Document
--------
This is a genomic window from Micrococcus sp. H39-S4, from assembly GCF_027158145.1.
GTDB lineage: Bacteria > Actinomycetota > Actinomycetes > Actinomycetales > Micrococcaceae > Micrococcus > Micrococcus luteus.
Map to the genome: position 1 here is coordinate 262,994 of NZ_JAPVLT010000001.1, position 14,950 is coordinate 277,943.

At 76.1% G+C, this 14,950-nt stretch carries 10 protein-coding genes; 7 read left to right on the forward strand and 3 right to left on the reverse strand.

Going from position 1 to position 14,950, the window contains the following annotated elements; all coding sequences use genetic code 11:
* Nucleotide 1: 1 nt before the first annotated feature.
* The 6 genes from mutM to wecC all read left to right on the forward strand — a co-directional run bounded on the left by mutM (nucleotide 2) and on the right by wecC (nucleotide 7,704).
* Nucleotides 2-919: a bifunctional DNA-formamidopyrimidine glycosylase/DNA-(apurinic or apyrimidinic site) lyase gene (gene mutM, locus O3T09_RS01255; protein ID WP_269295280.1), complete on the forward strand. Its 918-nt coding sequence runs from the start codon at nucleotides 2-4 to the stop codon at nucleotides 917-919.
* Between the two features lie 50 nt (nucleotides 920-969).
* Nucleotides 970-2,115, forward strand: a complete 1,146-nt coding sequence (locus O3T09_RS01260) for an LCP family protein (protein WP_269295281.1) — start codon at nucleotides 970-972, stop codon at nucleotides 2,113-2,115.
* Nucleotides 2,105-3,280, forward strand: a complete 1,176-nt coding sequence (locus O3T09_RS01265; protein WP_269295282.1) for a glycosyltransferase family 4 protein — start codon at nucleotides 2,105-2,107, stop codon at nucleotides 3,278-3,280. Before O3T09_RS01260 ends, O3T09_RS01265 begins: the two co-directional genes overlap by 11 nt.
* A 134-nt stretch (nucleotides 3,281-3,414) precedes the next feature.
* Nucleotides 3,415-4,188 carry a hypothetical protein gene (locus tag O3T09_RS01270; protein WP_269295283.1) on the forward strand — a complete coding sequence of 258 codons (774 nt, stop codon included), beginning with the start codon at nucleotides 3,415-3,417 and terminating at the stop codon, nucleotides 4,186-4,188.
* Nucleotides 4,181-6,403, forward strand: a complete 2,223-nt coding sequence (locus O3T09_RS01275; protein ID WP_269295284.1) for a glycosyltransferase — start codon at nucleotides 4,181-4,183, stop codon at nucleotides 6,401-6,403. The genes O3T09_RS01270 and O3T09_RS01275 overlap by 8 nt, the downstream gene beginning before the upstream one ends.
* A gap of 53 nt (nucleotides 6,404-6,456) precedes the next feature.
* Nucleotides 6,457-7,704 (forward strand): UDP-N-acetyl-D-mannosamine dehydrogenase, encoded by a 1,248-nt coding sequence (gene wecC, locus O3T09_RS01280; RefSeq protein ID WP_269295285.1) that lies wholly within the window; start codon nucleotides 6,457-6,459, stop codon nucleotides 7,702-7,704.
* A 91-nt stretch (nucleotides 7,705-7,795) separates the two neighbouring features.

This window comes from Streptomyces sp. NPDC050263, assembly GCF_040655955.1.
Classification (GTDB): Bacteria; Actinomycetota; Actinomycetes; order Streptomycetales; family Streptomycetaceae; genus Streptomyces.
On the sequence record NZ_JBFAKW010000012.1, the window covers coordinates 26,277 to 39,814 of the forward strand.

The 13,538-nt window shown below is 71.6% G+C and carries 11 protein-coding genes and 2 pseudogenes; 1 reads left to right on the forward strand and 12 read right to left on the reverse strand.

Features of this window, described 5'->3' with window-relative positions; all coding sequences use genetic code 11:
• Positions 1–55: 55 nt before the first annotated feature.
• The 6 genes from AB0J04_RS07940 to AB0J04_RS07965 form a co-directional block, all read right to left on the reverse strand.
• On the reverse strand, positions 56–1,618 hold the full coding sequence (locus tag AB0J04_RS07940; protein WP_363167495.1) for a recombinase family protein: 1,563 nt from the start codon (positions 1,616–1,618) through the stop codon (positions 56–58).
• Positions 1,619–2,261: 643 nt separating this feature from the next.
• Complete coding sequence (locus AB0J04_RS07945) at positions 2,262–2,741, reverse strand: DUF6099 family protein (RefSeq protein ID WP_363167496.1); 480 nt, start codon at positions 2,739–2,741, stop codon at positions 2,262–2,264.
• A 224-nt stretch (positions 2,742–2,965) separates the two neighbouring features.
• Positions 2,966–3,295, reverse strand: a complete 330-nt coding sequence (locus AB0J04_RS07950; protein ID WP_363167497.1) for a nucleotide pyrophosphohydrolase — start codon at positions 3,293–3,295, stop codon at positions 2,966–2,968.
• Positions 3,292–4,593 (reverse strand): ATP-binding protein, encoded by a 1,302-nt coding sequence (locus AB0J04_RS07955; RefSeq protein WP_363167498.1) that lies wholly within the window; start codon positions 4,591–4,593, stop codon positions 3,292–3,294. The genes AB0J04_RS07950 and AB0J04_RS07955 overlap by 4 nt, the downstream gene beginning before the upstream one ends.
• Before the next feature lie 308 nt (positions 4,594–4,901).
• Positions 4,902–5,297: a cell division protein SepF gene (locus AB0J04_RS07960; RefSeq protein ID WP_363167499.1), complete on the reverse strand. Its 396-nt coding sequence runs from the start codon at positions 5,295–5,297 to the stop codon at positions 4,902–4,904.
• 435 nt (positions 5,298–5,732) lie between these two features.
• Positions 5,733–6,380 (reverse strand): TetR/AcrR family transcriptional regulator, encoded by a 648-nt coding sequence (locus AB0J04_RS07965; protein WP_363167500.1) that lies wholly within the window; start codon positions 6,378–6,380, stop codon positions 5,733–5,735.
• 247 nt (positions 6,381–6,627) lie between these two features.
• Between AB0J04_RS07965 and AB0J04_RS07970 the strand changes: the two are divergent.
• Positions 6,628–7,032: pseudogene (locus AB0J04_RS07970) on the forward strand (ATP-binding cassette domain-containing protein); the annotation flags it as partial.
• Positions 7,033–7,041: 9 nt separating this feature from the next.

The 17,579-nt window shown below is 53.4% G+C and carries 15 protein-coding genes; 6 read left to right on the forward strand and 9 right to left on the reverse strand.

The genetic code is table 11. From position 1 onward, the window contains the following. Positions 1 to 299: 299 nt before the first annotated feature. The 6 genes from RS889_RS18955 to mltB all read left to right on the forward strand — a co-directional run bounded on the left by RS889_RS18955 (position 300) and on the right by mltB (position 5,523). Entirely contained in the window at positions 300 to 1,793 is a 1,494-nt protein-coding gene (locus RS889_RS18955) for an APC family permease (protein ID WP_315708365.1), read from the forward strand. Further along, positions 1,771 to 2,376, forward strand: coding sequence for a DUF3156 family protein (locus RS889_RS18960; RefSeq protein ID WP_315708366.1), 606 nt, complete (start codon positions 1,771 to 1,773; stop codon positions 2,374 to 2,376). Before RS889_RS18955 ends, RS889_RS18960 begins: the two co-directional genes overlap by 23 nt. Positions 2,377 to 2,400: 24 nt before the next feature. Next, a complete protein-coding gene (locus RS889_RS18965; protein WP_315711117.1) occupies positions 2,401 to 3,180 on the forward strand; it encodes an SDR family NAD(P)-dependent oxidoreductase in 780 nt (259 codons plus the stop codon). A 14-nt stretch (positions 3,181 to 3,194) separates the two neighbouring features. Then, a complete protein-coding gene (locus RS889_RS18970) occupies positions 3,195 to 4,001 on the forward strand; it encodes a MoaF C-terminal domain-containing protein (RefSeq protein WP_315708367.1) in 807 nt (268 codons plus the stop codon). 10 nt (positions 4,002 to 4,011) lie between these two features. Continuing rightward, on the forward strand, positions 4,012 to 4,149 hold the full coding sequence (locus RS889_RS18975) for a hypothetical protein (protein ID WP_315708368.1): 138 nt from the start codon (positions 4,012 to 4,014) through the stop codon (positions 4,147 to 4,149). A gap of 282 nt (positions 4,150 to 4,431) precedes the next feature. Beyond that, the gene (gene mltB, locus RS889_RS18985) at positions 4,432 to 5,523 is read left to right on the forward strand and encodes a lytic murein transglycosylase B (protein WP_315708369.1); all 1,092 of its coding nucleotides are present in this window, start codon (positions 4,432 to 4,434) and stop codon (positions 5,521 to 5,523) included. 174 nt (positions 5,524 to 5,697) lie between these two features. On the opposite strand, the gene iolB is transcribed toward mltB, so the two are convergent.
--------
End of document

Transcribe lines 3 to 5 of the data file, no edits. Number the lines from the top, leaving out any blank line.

Map to the genome: position 1 here is coordinate 262,994 of NZ_JAPVLT010000001.1, position 14,950 is coordinate 277,943.

At 76.1% G+C, this 14,950-nt stretch carries 10 protein-coding genes; 7 read left to right on the forward strand and 3 right to left on the reverse strand.

Going from position 1 to position 14,950, the window contains the following annotated elements; all coding sequences use genetic code 11: